# 21.5: Null Measurements

- Page ID
- 2692

Learning Objectives

By the end of this section, you will be able to

- Explain why a null measurement device is more accurate than a standard voltmeter or ammeter.
- Demonstrate how a Wheatstone bridge can be used to accurately calculate the resistance in a circuit.

Standard measurements of voltage and current alter the circuit being measured, introducing uncertainties in the measurements. Voltmeters draw some extra current, whereas ammeters reduce current flow. **Null measurements** balance voltages so that there is no current flowing through the measuring device and, therefore, no alteration of the circuit being measured.

Null measurements are generally more accurate but are also more complex than the use of standard voltmeters and ammeters, and they still have limits to their precision. In this module, we shall consider a few specific types of null measurements, because they are common and interesting, and they further illuminate principles of electric circuits.

## The Potentiometer

Suppose you wish to measure the emf of a battery. Consider what happens if you connect the battery directly to a standard voltmeter as shown in Figure. (Once we note the problems with this measurement, we will examine a null measurement that improves accuracy.) As discussed before, the actual quantity measured is the terminal voltage \(V\), which is related to the emf of the battery by \(V = emf - Ir\), where \(I\) is the current that flows and \(r\) is the internal resistance of the battery.

The emf could be accurately calculated if \(r\) were very accurately known, but it is usually not. If the current \(I\) could be made zero, then \(V = emf\), and so emf could be directly measured. However, standard voltmeters need a current to operate; thus, another technique is needed.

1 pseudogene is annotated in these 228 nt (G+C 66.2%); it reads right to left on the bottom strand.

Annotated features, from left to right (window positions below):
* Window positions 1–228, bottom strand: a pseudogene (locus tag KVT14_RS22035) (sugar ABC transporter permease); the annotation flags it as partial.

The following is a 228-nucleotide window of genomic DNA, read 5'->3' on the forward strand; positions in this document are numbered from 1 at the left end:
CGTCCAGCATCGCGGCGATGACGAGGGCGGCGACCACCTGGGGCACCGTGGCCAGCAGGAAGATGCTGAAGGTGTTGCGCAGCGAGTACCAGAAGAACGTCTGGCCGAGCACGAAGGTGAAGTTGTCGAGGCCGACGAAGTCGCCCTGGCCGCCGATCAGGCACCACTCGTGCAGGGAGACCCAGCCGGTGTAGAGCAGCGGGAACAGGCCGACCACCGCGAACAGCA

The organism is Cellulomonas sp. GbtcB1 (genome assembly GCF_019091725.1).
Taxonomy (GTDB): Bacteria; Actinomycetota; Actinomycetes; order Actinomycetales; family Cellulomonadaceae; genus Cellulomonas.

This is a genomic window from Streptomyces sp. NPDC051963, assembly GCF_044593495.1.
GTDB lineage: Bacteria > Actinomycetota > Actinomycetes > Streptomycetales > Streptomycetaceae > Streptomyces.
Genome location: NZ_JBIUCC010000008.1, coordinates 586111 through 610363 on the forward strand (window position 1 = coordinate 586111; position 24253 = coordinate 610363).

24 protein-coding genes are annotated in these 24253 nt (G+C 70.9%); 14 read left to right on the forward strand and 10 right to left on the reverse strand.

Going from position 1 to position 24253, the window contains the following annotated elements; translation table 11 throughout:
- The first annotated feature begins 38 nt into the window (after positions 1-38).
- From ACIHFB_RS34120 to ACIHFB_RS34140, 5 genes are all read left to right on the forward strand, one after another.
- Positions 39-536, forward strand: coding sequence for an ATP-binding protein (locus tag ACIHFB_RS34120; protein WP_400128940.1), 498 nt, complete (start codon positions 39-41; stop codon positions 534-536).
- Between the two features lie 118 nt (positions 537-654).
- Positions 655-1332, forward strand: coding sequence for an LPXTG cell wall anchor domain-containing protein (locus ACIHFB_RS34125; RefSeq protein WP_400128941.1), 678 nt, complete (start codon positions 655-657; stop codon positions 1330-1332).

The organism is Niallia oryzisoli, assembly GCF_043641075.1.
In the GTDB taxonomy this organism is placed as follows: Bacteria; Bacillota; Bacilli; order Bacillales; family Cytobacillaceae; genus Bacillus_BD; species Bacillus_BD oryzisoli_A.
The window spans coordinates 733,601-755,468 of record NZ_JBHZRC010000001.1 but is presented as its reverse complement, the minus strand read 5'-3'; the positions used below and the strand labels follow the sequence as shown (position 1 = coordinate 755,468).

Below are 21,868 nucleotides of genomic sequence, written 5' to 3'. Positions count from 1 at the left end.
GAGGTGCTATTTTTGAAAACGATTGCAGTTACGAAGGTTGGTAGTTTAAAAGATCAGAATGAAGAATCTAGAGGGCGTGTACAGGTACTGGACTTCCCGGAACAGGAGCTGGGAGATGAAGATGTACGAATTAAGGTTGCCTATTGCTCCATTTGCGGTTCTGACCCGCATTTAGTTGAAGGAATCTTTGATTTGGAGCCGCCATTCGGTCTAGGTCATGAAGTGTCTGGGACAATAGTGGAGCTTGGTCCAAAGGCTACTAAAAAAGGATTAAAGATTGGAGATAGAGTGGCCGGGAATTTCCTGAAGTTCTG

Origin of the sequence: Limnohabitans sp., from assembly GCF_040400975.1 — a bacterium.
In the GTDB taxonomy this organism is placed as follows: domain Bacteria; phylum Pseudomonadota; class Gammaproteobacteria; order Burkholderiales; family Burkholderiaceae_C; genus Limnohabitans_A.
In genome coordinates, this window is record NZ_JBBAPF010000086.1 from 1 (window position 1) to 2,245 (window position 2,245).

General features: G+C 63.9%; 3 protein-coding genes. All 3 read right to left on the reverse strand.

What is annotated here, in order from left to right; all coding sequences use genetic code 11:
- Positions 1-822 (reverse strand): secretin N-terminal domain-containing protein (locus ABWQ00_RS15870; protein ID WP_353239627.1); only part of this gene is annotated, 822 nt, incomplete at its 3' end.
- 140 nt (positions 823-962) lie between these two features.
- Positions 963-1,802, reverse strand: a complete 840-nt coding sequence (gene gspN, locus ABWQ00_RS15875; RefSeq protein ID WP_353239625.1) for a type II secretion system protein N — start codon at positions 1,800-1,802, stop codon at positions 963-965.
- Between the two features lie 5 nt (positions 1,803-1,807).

A **potentiometer** is a null measurement device for measuring potentials (voltages). (See Figure.) A voltage source is connected to a resistor \(r\) say, a long wire, and passes a constant current through it. There is a steady drop in potential (an \(IR\) drop) along the wire, so that a variable potential can be obtained by making contact at varying locations along the wire.

Figure(b) shows an unknown \(emf_x\) (represented by script \(E_x\) in the figure) connected in series with a galvanometer. Note that \(emf_x\) opposes the other voltage source. The location of the contact point (see the arrow on the drawing) is adjusted until the galvanometer reads zero. When the galvanometer reads zero, \(emf_x = IR_x\) where \(R_x\) is the resistance of the section of wire up to the contact point. Since no current flows through the galvanometer, none flows through the unknown emf, and so \(emf_x\) is directly sensed.

Now, a very precisely known standard \(emf_s\) is substituted for \(emf_x\), and the contact point is adjusted until the galvanometer again reads zero, so that \(emf_s = IR_s\). In both cases, no current passes through the galvanometer, and so the current \(I\) through the long wire is the same. Upon taking the ratio \(\frac{emf_x}{emf_s}\), \(I\) cancels, giving \[\dfrac{emf_x}{emf_s} = \dfrac{IR_x}{IR_s} = \dfrac{R_x}{R_s}.\]

Solving for \(emf_x\) gives \[emf_x = emf_s \dfrac{R_x}{R_s}.\]

Because a long uniform wire is used for \(R\), the ratio of resistances \(R_x/R_s\) is the same as the ratio of the lengths of wire that zero the galvanometer for each emf. The three quantities on the right-hand side of the equation are now known or measured, and \(emf_x\) can be calculated. The uncertainty in this calculation can be considerably smaller than when using a voltmeter directly, but it is not zero. There is always some uncertainty in the ratio of resistances \(R_x/R_s\) and in the standard \(emf_s\). Furthermore, it is not possible to tell when the galvanometer reads exactly zero, which introduces error into both \(R_x\) and \(R_s\), and may also affect the current \(I\).

## Resistance Measurements and the Wheatstone Bridge